In particular, I think [url="http://en.wikipedia.org/wiki/Don_Figueroa]Don Figueroa[/url] did some phenomenal work in the recent Beast Wars comics. The animals look like legitimate animals, even though half of them are wierd ancient dinosaurs or mammals. He would be fantastic for drawing Covenant. And the robotic parts of the other transformations look great.
As you can see, his figure work is great, his environment design is very good, and he has experience doing adaptations in the past. He did the comic for Terminator Salvation, and while it isn't quite as good as his effort for Beast Wars, it's quite a bit better than the Fall of Reach(s)/Uprising/Initiation stuff that's been put out recently.
That's just one artist. There are many others that are highly qualified but 343, for whatever reason, goes for people with hardly any time to do their best or people less than ideal for doing what 343 is trying to accomplish. Bring in one of the best artists in the industry, and you'll see sales go up and better buzz about the Halo comics lines in general. A personal dream would be to bring in Jim Lee (hnnng) but I realize that probably won't happen.

The stories put out in Halo comics are not bad. I haven't read the most recent two runs about Palmer yet, and have only brief experience of the Fall of Reach books (but I know they pretty accurately follow the actual Fall of Reach novel by Nylund). But otherwise they have decent and fun stories. Blood Line, Helljumper, and Uprising were alright story wise. Nothing fantastic/groundbreaking, but fun to follow. The art in 1/3 of those was less than ideal. The Halo Graphic Novel ranged from great(the Last Voyage of the Infinite Succor + Johnson's escape + the Mark VI test) to average (that story on the reporter in New Mombassa) when it came to art. All four stories were great.

343 is clearly doing something right when it comes to the stories presented in the comics. They're almost always of average quality or higher. The art, on the other hand, needs a lot of work. Either give these people more time to do their thing, or bring in better artists.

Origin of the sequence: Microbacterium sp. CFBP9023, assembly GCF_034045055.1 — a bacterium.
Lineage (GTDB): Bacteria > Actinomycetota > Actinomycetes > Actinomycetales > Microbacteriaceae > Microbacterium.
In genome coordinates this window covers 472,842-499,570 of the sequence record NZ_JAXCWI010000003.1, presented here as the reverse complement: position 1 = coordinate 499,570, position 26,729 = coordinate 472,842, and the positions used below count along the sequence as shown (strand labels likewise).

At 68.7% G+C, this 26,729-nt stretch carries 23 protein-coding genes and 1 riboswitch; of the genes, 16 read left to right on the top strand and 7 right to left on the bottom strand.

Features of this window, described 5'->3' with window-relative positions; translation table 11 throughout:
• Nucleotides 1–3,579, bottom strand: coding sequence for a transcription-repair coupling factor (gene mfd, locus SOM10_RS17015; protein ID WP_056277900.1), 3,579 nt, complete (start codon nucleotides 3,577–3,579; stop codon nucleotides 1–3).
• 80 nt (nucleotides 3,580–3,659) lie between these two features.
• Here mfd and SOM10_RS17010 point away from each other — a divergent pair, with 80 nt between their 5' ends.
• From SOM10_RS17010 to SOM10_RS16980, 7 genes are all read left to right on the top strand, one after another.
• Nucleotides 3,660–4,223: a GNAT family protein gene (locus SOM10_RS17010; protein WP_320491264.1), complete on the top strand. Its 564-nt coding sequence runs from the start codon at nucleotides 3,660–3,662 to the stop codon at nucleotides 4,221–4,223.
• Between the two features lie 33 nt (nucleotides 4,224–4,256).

That moment becomes decidedly less fun when you realize that it's not braindead (relative to a human player) AI that you're up against anymore and as a result you're not capable of making any meaningful impact on the flow of the match as an individual.

Much more than the current max player count and you start running into problems with lack of player empowerment, especially with Halo's damage and health mechanics. The discrete unit for successful combat maneuvers stops being the individual, and starts being a squad. Players end up being very inexorably reliant on a large pool of other people for success, people that they likely can't even communicate with by design because of sheer signal:noise concerns. When that goes bad, it fucking sucks. There's a place for that kind of dynamic in shooters (especially those that are entirely designed around that very specific dynamic), but I don't want it for Halo.
Yup. The squads in Invasion were the furthest that Halo should go towards squad gameplay. Small enough that one player could take on a squad, but it still kept the small team contributing to something larger dynamic.
My biggest issue with Anniversary was the fact that the art lost all the atmosphere and mystery, however I do like the use of colors.
It's funny how the fog was there for technical limitations of the original Xbox, but it also contributed to the feel of the world. The 343GS mission doesn't feel quite the same without the fog.
 
Regarding fog in video games: Morrowind feels much, much bigger and more mysterious due to short draw distance (and it is the only game ever where i got lost).
I don't recall Halo CE having much fog though... but then i played the PC version and Anniversary i play with new graphics (The Silent Cartographer looks so good).
 
Regarding fog in video games: Morrowind feels much, much bigger and more mysterious due to short draw distance (and it is the only game ever where i got lost).